3. In a case where the payment between exchange and the seller is through a broker (the broker is not the seller), the responsibility to deduct tax under section 194S of the income tax Act shall be on both the exchange & the broker. Anyway, if there is a written agreement between the exchange & the broker that the broker shall be deducting tax on such credit/payment, then the broker alone may deduct the tax under section 194S of the income tax Act. The exchange would be required to enhance a quarterly statement (in Form no 26QF) for all such quarter transactions on or before the due date prescribed in the Income-tax Rules, 1962[1].
  4. In a case where the transfer of Virtual Digital Assets takes place on or through an Exchange and the VDA such Exchange owns being transferred: in the case of multiple players. The buyer must deduct tax as per section 194S of the Act. However, there may be a practical issue as the buyer may not know whether or not the exchange owns the VDA being transferred. Hence, buyers may be genuine abound of its duty to deduct tax under section 194S of the Act. This trouble would also be there if the buyer bought VDA from an Exchange by a broker.
  5. To remove this trouble, it is clarified that while the primary duty to deduct tax under section 194S of the Act, in this case, remains with the buyer or his broker, as an alternative, the exchange may enter into a written agreement with the regarding broker that regarding such transactions the exchange would be paying the tax before the deadline for that quarter.
  6. The Exchange would be required to enhance a quarterly statement (in Form No. 26QF) for all such quarter transactions on or before the due date prescribed in the Income-tax Rules, 1962.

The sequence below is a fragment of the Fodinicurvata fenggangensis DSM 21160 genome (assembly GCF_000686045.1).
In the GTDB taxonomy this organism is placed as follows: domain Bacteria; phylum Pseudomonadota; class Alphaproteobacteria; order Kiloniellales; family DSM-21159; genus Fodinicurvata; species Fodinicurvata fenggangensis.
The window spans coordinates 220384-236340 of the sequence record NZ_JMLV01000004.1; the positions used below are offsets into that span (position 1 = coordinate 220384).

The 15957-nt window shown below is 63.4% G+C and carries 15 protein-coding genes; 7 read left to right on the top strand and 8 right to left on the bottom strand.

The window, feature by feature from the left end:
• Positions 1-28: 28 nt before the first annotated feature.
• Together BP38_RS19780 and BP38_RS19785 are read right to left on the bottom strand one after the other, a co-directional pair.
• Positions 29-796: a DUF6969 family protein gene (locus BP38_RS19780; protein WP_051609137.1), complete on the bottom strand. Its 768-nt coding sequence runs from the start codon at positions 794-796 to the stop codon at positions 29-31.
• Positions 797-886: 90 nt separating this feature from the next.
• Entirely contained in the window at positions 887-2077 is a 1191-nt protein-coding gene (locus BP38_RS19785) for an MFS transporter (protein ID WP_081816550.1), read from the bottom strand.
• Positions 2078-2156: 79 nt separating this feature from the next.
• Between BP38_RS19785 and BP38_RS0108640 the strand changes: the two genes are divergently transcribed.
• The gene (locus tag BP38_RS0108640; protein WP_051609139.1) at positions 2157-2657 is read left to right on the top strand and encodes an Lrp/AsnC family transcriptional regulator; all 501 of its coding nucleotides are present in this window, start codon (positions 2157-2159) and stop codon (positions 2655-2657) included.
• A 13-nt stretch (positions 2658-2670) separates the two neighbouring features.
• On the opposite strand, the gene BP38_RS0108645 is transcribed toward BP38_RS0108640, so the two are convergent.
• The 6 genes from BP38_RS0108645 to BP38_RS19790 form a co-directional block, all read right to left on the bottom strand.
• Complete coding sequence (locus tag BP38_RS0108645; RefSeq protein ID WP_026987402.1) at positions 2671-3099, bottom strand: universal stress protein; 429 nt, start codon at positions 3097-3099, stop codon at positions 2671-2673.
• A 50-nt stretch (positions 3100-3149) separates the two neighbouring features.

7. The Exchange would also be required to enhance its income tax return and must include all these transactions in such return. If these conditions were complied with, the buyer or his broker would not be held as assessee in default under section 201 of the Act for these transactions.

For this circular,-

(i) The word “Exchange” means any person that manages an application for Transferring of VDAs, which matches buy & sell trades and implements the same on its application.

(ii) The word “Broker” means any person that manages an application or platform for transferring VDAs and holds brokerage accounts or accounts in exchange for executing such trades.

Conclusion

“According to section 194S of the Act, any person responsible for paying any resident any sum by consideration for TDS on the Virtual Digital Assets is required to deduct tax. Thus, in a peer-to-peer (i.e. direct buyer to seller) transaction, the buyer (i.e. person paying the consideration) is required to deduct tax under section 194S of the Act,” the circular said. As long as the provision of section 194S of the Act register at the time of credit or payment (whichever is earlier) of any sum, act for consideration for transfer of VDA, such sum which has been credited before 1st July 2022 would not be subjected to tax deduction under section 194S of the Act.

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Krishna Kumar has completed BA-LLB with a specialization in constitutional Laws from ICFAI University. As a recent graduate, He has both legal research and content writing experience in various law firms. He secures good drafting skills for various legal documents in multiple fields of law.